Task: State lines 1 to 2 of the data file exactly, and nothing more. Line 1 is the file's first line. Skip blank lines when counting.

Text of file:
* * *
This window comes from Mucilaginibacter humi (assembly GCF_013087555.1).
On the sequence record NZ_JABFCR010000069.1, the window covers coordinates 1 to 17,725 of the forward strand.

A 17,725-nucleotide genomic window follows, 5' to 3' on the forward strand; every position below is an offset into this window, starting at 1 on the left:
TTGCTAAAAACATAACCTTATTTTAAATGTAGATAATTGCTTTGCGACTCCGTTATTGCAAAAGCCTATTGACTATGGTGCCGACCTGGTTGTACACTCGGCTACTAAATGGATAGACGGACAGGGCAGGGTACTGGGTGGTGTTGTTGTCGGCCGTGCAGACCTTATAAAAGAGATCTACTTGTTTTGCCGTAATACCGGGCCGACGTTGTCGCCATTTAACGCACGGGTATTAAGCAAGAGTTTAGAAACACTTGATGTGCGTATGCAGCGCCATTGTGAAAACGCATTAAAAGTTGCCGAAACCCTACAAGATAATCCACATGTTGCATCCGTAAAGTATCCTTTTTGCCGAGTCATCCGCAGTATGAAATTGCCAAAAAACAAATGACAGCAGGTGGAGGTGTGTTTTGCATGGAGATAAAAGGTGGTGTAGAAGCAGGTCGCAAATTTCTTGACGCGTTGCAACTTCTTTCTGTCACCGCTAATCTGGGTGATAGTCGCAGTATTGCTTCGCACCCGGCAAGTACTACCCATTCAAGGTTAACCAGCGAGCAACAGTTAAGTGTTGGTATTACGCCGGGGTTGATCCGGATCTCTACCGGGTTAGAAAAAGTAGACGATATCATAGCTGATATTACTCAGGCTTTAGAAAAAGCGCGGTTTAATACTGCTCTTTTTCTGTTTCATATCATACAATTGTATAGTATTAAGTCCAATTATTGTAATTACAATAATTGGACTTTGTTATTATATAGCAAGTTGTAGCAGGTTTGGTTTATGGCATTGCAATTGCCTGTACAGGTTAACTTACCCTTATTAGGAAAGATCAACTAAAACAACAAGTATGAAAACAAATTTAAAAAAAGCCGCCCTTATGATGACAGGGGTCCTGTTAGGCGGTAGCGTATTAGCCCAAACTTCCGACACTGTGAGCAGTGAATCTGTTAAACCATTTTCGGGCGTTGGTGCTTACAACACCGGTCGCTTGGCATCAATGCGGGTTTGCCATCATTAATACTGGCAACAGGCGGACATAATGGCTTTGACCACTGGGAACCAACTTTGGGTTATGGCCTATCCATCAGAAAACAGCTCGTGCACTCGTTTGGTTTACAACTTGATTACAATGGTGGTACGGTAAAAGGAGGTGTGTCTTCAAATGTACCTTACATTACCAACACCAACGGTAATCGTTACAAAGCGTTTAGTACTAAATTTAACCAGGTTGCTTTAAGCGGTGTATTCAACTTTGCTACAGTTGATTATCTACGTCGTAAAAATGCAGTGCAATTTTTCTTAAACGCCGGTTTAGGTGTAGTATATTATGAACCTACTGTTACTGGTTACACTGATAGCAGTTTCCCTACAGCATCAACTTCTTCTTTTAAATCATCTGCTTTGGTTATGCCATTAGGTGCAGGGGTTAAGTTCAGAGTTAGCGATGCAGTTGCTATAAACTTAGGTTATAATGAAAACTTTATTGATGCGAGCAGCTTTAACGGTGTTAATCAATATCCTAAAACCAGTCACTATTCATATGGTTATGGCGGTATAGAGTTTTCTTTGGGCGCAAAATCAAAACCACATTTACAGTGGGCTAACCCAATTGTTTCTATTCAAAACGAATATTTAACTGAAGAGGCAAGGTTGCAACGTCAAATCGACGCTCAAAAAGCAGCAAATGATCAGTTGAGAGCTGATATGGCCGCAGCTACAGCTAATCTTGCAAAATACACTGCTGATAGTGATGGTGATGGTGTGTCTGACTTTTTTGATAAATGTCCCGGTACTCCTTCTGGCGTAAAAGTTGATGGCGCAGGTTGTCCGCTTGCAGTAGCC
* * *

This window comes from Mucilaginibacter humi (assembly GCF_013087555.1).
On the sequence record NZ_JABFCR010000069.1, the window covers coordinates 1 to 17,725 of the forward strand.